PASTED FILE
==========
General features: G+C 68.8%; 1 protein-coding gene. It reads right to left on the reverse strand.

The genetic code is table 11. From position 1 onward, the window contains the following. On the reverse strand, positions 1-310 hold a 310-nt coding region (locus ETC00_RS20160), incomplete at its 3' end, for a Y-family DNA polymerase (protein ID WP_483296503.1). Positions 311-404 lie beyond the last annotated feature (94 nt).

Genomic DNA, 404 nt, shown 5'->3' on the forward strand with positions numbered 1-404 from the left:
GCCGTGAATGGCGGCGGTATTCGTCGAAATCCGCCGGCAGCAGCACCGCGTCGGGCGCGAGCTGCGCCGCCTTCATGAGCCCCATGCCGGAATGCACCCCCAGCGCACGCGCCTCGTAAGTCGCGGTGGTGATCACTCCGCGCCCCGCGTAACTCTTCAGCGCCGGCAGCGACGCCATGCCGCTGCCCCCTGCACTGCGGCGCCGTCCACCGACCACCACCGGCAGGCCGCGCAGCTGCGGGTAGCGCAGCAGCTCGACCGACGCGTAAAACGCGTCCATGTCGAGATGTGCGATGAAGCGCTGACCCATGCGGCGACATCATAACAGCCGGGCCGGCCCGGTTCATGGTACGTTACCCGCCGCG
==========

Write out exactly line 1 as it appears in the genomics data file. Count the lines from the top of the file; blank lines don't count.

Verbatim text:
General features: G+C 68.8%; 1 protein-coding gene. It reads right to left on the reverse strand.